The British sold tens of thousands of acres of land at one dollar (now known as ringgit) an acre to their counterparts. Their agents went to India and recruited thousands of workers mostly from south India. They were appointed by the white planters as indentured workers and treated as semi-slaves, strictly under the control of their bosses. Their wages, working and living conditions left much to be desired. The workers in tin mines were mostly Chinese. The community being rajin [hardworking] and natural risk-takers, were better off than the Indians and the Malays.
UMNO, MCA, MIC, CPM & IMP
There were some very interesting developments. With the end of the Second World War in 1945, there were persistent demands by several countries for independence. India (which included Pakistan), Sri Lanka, Burma and several others became independent by 1947.
In Malaya Datuk Onn bin Jaafar, a great son of Malaysia, succeeded in forming a political party called United Malays National Organisation (UMNO) which in fact, became the national party of the Malays. Sir Tan Cheng Lok took the initiative to register the Malayan Chinese Association, originally as an organisation to take care of the Chinese community which was subsequently registered as a political party. At that time, there was already a party for the Indian community known as the Malayan Indian Congress (MIC), initiated by John Thivy, a representative from India, originally aimed at joining the struggle for Indian independence.
Another interesting development was the arrival of two trade union leaders, sent by the Labour Party that took over the administration of the British government, having won the general election in England. Mention must be made with a sense of satisfaction that the two British Trade Union leaders were extremely helpful in organising our workers in trade unions without encountering any obstacles or problems, unlike the situation in Post-Merdeka.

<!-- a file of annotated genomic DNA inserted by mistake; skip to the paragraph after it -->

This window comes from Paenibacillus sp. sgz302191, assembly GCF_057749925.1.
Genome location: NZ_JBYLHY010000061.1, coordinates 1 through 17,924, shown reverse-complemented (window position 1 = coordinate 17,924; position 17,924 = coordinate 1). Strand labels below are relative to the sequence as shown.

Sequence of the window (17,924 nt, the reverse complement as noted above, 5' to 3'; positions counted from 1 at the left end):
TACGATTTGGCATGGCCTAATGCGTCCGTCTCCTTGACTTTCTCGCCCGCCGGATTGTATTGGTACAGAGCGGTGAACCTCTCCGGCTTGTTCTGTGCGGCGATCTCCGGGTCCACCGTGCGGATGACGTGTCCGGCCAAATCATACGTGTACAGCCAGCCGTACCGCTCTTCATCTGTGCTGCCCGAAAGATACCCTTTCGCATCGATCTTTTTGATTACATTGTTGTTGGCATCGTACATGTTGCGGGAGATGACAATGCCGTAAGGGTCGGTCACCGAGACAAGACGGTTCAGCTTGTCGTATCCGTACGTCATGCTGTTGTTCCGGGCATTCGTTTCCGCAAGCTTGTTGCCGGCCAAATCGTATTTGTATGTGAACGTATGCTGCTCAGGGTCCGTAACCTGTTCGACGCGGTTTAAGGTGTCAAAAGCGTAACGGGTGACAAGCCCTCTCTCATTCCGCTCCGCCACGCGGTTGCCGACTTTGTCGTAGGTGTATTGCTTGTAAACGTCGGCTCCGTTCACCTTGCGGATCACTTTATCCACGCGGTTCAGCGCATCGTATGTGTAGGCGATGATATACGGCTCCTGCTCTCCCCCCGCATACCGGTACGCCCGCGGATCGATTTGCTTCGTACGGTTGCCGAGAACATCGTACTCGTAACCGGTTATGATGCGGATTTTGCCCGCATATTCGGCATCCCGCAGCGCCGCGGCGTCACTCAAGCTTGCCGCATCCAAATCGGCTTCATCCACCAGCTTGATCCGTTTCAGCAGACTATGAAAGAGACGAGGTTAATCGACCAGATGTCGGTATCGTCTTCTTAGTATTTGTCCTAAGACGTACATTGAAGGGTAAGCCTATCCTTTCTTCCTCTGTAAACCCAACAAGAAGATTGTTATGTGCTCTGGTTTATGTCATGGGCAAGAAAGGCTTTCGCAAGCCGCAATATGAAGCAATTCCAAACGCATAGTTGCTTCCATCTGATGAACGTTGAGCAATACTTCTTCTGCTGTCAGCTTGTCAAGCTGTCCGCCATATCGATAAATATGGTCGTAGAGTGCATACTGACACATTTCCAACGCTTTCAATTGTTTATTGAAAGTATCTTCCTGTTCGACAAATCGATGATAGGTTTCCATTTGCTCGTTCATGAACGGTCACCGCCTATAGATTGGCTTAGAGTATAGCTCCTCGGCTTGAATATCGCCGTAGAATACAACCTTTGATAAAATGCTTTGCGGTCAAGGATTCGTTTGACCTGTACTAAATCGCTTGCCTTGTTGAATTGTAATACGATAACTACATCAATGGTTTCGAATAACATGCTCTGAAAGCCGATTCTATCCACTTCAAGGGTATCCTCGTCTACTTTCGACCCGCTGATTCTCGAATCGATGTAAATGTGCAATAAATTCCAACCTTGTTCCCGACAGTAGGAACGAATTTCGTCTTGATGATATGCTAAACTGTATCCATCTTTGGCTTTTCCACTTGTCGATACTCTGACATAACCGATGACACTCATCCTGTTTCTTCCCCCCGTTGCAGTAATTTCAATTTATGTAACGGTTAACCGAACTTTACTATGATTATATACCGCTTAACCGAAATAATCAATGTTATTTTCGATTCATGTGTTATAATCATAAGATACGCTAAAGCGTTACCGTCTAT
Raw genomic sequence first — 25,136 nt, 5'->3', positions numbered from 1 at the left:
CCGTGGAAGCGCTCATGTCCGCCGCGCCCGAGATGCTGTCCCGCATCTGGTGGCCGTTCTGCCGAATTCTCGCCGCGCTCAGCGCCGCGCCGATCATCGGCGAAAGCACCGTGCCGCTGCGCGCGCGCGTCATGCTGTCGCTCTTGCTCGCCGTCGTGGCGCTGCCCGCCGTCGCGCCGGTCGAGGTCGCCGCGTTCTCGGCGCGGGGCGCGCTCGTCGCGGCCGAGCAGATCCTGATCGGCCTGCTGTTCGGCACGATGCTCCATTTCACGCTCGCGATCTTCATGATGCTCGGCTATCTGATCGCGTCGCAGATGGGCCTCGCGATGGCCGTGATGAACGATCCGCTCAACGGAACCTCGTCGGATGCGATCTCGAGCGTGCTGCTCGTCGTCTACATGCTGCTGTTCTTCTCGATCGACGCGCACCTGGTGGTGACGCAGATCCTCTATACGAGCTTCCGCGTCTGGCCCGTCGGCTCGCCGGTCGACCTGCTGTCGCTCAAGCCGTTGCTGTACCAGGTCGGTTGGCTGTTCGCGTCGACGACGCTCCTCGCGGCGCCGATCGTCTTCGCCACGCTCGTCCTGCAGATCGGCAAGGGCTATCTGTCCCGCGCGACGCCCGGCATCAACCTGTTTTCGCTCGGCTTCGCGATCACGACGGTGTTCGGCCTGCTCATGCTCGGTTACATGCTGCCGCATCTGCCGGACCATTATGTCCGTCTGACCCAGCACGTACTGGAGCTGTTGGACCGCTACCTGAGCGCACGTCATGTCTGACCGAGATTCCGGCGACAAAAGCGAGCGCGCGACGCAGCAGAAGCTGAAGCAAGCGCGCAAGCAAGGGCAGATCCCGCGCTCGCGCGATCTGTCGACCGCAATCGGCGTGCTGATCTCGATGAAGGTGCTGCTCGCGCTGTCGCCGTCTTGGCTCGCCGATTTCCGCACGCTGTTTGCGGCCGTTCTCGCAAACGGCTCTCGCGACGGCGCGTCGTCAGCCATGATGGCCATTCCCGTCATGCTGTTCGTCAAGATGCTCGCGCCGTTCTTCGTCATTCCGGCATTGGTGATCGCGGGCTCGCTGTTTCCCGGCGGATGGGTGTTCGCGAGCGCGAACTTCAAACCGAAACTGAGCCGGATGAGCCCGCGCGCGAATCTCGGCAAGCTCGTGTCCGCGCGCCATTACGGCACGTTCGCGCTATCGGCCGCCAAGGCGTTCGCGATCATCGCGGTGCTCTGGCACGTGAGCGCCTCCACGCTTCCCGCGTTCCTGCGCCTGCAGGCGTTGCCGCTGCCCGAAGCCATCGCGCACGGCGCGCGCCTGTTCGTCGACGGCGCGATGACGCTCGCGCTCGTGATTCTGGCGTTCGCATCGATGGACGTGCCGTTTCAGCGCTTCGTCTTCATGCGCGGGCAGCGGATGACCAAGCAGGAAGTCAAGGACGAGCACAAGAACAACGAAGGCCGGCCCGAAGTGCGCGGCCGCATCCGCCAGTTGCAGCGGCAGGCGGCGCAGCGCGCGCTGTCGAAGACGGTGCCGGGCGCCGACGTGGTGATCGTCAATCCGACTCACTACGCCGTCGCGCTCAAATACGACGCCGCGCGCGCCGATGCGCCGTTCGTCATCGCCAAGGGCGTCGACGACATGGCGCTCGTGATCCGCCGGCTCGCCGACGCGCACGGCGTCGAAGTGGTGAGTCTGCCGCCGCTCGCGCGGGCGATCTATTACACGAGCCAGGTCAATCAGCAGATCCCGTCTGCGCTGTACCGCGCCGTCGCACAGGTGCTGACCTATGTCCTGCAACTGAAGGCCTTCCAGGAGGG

At that time, the Communist Party of Malaya (CPM) headed by Chin Peng was already in existence. The party was actively involved in organising workers. In the early 1940s, when the Japanese occupied Malaya, Chin Peng and his supporters went underground along with the British, to expel the occupiers.
In appreciation of his service, the Communist leader was awarded OBE (Order of the British Empire) by the British government and was invited to the Victory Parade in the United Kingdom. He turned the award and invitation down.
There was yet another unforgettable development in our country. Datuk Onn after discussing with the leaders of UMNO, MCA and MIC came to the conclusion that for the progress and prosperity of Malaya, it was desirable to have a multi-racial political party. It was agreeable to all of them. He then called for an inaugural meeting which was held in Kuala Lumpur in 1951. I was personally present and registered my name in support of the Independence of Malaya Party (IMP).
All those present gave their full support except one person, Tunku Abdul Rahman who was the Vice President of UMNO. Tunku however, agreed on the dual membership for UMNO members but again he changed his mind and announced that any UMNO member who joined IMP would be expelled from UMNO. It still puzzles me as to why the Tunku deviated from his undertaking. A few months later there was local council elections. Shockingly UMNO and MCA formed an alliance to contest the local council election. It was the death-knell to IMP. It was indeed an unforgettable set-back to the nation.